American Cruise Lines CEO Charles Robertson said that, due to the ongoing surge, the company expects to require more of guests when it starts sailing. 

"We're going to be requiring that they wear face masks for much of the cruise, including when they are exploring on their own in towns," he said.

When Windstar Cruises in July said it would retrofit its ships with hospital-grade air filters and UV-C light that kills Covid-19 as part of its cruise restart plan, executives at its parent company, Xanterra Travel Collection, said that outbreak prevention was still incumbent on travelers.

"It gets down to asking all of our guests to adopt certain behaviors, carry a mask, use hand sanitizer, practice social distancing, and we're trusting that they will comply and be a participant in the community that we create," said Betsy O'Rourke, Xanterra's chief marketing officer. 

Xanterra also mandates the wearing of masks indoors at all of its national park locations, which O'Rourke said was warmly received. 

"We got so many beautiful comments on our social media posts saying thank you," she said. "People want that protection, and they are willing to comply."

Luxury tour operator Overseas Leisure Group, meanwhile, launched a Responsible Traveler Challenge, offering a $250 credit to travelers who test negative for Covid-19 within 72 hours of departure, which they can apply toward activities, incidentals or restaurants during their trip or donate to a global health care organization.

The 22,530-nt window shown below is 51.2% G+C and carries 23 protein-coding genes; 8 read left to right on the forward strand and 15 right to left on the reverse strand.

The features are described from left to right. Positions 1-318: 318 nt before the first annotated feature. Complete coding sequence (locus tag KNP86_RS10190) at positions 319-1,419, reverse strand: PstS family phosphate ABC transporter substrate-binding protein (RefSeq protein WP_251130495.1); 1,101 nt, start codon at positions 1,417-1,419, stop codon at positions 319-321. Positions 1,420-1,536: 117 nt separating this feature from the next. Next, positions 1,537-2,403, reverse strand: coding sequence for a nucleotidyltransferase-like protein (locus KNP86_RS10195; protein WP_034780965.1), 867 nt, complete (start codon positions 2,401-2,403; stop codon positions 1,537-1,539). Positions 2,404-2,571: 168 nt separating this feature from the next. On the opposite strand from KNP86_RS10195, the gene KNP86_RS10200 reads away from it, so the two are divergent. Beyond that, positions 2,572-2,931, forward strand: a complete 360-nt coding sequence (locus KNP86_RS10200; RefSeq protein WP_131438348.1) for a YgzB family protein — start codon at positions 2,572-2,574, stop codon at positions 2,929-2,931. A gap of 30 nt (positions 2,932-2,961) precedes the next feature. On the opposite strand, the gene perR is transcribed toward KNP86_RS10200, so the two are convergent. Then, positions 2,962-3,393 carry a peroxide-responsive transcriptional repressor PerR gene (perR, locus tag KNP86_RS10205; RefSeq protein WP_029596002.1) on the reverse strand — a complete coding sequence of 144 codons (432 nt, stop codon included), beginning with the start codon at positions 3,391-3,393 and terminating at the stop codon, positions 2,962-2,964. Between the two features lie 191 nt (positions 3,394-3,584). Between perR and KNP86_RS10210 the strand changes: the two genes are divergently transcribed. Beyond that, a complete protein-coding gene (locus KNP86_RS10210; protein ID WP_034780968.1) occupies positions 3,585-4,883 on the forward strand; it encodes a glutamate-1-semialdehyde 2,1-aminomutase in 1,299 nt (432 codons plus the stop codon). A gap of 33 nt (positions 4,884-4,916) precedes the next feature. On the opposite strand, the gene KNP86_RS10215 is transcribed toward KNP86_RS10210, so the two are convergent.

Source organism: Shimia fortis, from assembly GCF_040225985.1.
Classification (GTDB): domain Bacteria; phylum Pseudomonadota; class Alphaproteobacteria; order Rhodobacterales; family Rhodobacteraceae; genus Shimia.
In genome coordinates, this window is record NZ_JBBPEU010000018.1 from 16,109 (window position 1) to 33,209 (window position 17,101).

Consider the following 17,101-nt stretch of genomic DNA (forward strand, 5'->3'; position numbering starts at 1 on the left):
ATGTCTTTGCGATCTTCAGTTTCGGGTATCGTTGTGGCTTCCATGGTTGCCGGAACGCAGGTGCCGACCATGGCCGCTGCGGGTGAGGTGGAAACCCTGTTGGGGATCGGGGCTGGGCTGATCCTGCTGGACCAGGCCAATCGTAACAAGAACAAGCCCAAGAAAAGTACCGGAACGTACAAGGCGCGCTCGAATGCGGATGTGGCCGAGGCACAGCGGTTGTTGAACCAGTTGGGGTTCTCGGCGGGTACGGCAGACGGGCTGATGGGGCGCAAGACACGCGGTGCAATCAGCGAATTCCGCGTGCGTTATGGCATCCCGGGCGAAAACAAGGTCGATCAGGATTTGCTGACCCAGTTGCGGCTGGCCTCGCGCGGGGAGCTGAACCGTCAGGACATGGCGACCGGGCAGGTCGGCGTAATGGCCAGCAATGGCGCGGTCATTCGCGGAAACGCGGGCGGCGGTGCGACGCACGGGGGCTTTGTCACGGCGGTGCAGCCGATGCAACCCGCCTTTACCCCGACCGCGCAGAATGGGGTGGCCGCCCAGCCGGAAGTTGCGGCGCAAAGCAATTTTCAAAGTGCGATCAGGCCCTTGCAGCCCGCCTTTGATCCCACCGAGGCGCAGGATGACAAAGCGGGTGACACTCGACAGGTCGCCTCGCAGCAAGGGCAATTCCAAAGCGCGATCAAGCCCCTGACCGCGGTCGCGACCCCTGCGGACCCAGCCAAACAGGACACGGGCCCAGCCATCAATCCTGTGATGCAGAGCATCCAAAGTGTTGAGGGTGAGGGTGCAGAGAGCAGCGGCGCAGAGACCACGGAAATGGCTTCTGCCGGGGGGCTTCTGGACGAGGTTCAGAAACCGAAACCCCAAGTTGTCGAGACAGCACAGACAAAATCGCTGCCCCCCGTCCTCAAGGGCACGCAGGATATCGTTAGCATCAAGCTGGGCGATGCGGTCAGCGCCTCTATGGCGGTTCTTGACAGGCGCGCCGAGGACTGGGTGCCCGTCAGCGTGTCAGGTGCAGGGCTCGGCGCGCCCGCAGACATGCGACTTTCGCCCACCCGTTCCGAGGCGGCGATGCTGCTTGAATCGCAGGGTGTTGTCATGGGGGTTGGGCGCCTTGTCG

The company also partnered with the EntrSafe app, which enables customers to evaluate their own exposure, symptoms and risk before and during their travels. 

Overseas CEO Felix Brambilla said he developed the program after seeing the virus surge in Florida, where the company is based.

"After witnessing the shocking acceleration of Covid-19 cases in my hometown, related to a resurgence in tourism, I felt the essential need to put measures in place that ensure travelers take ownership and responsibility for their own risk to others," he said, adding that he hopes the program will "get people to act a little differently."

For at least one of the many travel advisors starting to travel again, being responsible means doing more than what is required.

Kacie Darden, owner of Blue Pineapple Travel in Marietta, Ga., went to Los Cabos this month. Although Mexico doesn't require travelers to provide a negative Covid-19 test prior to arrival, Darden got one because she felt it was the right thing to do, especially since she lives in a hot spot. 

"I am a huge believer that the only way to successfully restart travel is if we all act responsibly," she said. "To me, that means going above and beyond what is required."

Darden, who also recently went to the Club Med Sandpiper Bay in Florida, uses her experiences to talk with clients about how to travel in the safest manner possible. Her next stop is Aruba, which requires all incoming visitors to get tested.

"I know it's not a fail-safe solution, but when combined with social distancing, consistent mask-wearing and also hand-washing, we can start to reopen carefully," she said. 


Jamie Biesiada contributed to this report.